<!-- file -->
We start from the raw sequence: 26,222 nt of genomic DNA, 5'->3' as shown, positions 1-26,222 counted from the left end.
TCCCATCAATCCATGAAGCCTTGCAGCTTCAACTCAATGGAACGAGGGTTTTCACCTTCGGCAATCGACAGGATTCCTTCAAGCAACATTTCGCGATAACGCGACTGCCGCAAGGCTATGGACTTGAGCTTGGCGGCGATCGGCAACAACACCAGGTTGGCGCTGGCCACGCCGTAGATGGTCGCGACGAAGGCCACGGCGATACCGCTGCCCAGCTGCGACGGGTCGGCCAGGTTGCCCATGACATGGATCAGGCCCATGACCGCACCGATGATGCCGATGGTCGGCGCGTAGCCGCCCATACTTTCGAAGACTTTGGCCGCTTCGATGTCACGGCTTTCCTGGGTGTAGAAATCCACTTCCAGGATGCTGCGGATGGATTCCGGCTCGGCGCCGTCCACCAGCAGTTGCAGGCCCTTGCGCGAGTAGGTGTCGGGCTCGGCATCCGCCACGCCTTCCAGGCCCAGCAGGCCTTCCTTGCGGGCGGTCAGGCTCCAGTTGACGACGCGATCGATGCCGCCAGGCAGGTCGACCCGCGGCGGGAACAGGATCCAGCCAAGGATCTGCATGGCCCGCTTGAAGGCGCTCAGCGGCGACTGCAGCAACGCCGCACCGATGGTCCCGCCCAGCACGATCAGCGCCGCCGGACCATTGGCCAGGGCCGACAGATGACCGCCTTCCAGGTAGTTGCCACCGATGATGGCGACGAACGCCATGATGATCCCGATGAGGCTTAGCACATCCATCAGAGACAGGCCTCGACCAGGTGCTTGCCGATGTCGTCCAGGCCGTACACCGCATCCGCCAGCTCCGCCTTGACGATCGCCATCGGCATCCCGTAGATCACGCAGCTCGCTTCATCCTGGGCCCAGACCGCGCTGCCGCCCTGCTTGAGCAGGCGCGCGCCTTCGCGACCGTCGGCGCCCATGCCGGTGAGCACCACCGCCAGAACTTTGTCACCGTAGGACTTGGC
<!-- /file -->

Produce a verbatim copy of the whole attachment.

We start from the raw sequence: 26,222 nt of genomic DNA, 5'->3' as shown, positions 1-26,222 counted from the left end.
TCCCATCAATCCATGAAGCCTTGCAGCTTCAACTCAATGGAACGAGGGTTTTCACCTTCGGCAATCGACAGGATTCCTTCAAGCAACATTTCGCGATAACGCGACTGCCGCAAGGCTATGGACTTGAGCTTGGCGGCGATCGGCAACAACACCAGGTTGGCGCTGGCCACGCCGTAGATGGTCGCGACGAAGGCCACGGCGATACCGCTGCCCAGCTGCGACGGGTCGGCCAGGTTGCCCATGACATGGATCAGGCCCATGACCGCACCGATGATGCCGATGGTCGGCGCGTAGCCGCCCATACTTTCGAAGACTTTGGCCGCTTCGATGTCACGGCTTTCCTGGGTGTAGAAATCCACTTCCAGGATGCTGCGGATGGATTCCGGCTCGGCGCCGTCCACCAGCAGTTGCAGGCCCTTGCGCGAGTAGGTGTCGGGCTCGGCATCCGCCACGCCTTCCAGGCCCAGCAGGCCTTCCTTGCGGGCGGTCAGGCTCCAGTTGACGACGCGATCGATGCCGCCAGGCAGGTCGACCCGCGGCGGGAACAGGATCCAGCCAAGGATCTGCATGGCCCGCTTGAAGGCGCTCAGCGGCGACTGCAGCAACGCCGCACCGATGGTCCCGCCCAGCACGATCAGCGCCGCCGGACCATTGGCCAGGGCCGACAGATGACCGCCTTCCAGGTAGTTGCCACCGATGATGGCGACGAACGCCATGATGATCCCGATGAGGCTTAGCACATCCATCAGAGACAGGCCTCGACCAGGTGCTTGCCGATGTCGTCCAGGCCGTACACCGCATCCGCCAGCTCCGCCTTGACGATCGCCATCGGCATCCCGTAGATCACGCAGCTCGCTTCATCCTGGGCCCAGACCGCGCTGCCGCCCTGCTTGAGCAGGCGCGCGCCTTCGCGACCGTCGGCGCCCATGCCGGTGAGCACCACCGCCAGAACTTTGTCACCGTAGGACTTGGC